90 days from tomorrow is December 13. By the time you get through the holidays, you will be ready to repeat the process!

How Can You Start Today?

Letitia (Tish) Suk invites women to create an intentional life centered in Jesus. She is a blogger (hopeforthebest.org) and author of Getaway with God: The Everywoman’s Guide to Personal Retreat) and Rhythms of Renewal. She is a speaker, personal retreat guide and life coach in the Chicago area. Visit her website.

Graphic adapted, courtesty of moritz320 at Pixabay.com and free-printable-calendar.com.

Tuesday
Mar072017

4 Ways to Turn Intentions into God-honoring Action

In this Spiritual Life UPGRADE, Dawn Wilson encourages action! Intentions are great, but they don't change the world.

"You can't build a reputation," Henry Ford said, "on what you are going to do."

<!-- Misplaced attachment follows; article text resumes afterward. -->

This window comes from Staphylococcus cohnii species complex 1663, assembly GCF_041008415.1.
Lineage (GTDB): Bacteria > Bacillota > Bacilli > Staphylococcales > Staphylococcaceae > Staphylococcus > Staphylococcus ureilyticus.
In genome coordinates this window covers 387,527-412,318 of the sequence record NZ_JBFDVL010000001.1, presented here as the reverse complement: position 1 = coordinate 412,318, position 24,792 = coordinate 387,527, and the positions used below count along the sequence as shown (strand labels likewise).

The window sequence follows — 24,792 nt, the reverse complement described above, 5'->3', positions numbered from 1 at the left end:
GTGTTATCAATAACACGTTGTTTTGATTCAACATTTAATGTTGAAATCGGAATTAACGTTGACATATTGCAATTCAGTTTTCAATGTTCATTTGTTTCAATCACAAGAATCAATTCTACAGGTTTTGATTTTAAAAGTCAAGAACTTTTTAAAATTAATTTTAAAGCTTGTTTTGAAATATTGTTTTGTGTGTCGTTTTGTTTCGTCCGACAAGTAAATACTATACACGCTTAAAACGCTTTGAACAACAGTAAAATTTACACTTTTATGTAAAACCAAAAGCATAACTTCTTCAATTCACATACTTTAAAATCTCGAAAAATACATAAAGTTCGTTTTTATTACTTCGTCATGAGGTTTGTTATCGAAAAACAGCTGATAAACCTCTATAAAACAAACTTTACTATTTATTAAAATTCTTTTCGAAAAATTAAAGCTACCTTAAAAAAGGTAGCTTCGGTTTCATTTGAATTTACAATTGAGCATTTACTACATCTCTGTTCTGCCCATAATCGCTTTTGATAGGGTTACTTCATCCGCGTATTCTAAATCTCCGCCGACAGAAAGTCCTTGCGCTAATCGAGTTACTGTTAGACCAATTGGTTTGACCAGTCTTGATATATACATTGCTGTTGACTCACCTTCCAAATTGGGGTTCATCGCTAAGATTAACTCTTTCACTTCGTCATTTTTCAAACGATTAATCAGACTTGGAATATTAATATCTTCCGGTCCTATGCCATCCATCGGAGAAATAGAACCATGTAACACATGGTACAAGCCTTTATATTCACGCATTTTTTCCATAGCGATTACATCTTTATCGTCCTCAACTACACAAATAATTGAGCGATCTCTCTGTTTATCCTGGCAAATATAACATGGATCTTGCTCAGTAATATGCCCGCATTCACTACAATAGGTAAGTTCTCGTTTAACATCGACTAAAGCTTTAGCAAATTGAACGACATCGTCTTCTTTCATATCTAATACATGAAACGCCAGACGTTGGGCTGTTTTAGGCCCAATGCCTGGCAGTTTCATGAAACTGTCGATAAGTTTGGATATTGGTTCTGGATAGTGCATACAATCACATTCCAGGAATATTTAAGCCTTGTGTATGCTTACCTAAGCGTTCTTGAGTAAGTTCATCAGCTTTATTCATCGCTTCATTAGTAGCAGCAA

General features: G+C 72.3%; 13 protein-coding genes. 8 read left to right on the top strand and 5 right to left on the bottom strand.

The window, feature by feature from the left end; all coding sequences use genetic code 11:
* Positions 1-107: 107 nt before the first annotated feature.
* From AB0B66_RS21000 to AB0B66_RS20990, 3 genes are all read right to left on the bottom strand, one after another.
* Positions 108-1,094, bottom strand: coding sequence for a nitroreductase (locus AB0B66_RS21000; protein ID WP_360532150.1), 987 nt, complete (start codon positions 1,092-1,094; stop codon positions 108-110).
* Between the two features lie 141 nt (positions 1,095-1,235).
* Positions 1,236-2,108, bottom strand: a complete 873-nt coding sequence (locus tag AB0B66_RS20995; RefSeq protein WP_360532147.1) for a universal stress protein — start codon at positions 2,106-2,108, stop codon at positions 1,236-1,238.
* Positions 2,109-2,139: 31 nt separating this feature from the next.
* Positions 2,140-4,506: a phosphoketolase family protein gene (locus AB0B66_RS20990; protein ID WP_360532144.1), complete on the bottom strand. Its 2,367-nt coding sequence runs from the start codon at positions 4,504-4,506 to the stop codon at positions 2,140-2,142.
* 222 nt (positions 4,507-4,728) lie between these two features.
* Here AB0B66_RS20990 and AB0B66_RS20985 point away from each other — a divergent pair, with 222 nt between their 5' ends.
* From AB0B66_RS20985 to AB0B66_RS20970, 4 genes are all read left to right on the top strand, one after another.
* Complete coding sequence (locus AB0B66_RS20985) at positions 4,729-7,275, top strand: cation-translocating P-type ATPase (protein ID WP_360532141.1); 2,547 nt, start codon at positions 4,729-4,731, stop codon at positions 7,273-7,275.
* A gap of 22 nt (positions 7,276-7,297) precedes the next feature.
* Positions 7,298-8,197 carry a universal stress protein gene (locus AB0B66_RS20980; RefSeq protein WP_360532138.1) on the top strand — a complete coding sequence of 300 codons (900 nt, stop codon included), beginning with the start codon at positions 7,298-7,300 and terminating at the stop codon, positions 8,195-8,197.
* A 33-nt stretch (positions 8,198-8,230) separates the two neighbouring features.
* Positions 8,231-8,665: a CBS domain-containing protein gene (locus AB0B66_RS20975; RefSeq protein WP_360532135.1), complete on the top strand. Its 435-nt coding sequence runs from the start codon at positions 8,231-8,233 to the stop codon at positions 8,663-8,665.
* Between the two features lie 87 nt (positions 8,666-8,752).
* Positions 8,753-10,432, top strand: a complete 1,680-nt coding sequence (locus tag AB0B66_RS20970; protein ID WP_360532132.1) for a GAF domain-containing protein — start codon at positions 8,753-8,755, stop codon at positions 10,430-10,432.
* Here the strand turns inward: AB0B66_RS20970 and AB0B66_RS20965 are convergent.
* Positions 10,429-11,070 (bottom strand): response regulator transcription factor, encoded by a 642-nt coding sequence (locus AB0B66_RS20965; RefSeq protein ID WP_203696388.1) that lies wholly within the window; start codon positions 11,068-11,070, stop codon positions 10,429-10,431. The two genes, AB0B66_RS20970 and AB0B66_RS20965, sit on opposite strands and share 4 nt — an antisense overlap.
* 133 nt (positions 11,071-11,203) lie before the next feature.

That's not just true of a reputation; it's also true of anything important to us.

Whether it's in ministry, writing, a professional career, marriage, parenting, finances—whatever—intentions are only a starting point, not a means to build anything lasting or worthwhile.

Don't get me wrong. Plans and intentions are wonderful. They're necessary for success. But plans are, in and of themselves, fruitless. We have to move beyond intentions to action. 

Words are important, but ultimately, our lives are measured by what we do, not what we say.

So how do we turn our good intentions into actions that please the Lord?

I would suggest FOUR STEPS.

1. Examine Your Intentions

Good intentions aren't always good. Sometimes good intentions can be used to justify sin.

I laughed at a cartoon of a burglar before a judge. He told the judge, "Yes, I robbed the bank, but I had the best of intentions."